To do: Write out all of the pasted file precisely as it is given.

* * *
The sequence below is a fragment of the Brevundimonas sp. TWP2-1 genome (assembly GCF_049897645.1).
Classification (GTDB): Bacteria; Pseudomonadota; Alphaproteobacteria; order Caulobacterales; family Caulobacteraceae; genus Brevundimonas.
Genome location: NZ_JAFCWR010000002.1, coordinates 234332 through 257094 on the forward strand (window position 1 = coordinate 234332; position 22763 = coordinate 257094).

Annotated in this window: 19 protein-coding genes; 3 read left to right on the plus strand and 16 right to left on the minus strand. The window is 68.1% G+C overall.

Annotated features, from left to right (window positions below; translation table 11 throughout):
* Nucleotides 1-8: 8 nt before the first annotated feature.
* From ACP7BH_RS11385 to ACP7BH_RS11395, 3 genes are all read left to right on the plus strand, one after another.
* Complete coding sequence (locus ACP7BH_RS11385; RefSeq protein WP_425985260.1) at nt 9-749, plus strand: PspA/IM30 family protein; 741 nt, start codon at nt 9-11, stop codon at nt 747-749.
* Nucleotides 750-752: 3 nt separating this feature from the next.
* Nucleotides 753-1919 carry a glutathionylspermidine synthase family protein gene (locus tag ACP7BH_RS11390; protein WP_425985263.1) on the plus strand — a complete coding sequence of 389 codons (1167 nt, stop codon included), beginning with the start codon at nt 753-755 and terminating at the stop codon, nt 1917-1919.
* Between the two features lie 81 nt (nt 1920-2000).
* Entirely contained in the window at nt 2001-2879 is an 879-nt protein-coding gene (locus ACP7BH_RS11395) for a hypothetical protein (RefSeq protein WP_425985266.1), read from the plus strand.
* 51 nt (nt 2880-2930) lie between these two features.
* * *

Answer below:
The sequence below is a fragment of the Brevundimonas sp. TWP2-1 genome (assembly GCF_049897645.1).
Classification (GTDB): Bacteria; Pseudomonadota; Alphaproteobacteria; order Caulobacterales; family Caulobacteraceae; genus Brevundimonas.
Genome location: NZ_JAFCWR010000002.1, coordinates 234332 through 257094 on the forward strand (window position 1 = coordinate 234332; position 22763 = coordinate 257094).

Annotated in this window: 19 protein-coding genes; 3 read left to right on the plus strand and 16 right to left on the minus strand. The window is 68.1% G+C overall.

Annotated features, from left to right (window positions below; translation table 11 throughout):
* Nucleotides 1-8: 8 nt before the first annotated feature.
* From ACP7BH_RS11385 to ACP7BH_RS11395, 3 genes are all read left to right on the plus strand, one after another.
* Complete coding sequence (locus ACP7BH_RS11385; RefSeq protein WP_425985260.1) at nt 9-749, plus strand: PspA/IM30 family protein; 741 nt, start codon at nt 9-11, stop codon at nt 747-749.
* Nucleotides 750-752: 3 nt separating this feature from the next.
* Nucleotides 753-1919 carry a glutathionylspermidine synthase family protein gene (locus tag ACP7BH_RS11390; protein WP_425985263.1) on the plus strand — a complete coding sequence of 389 codons (1167 nt, stop codon included), beginning with the start codon at nt 753-755 and terminating at the stop codon, nt 1917-1919.
* Between the two features lie 81 nt (nt 1920-2000).
* Entirely contained in the window at nt 2001-2879 is an 879-nt protein-coding gene (locus ACP7BH_RS11395) for a hypothetical protein (RefSeq protein WP_425985266.1), read from the plus strand.
* 51 nt (nt 2880-2930) lie between these two features.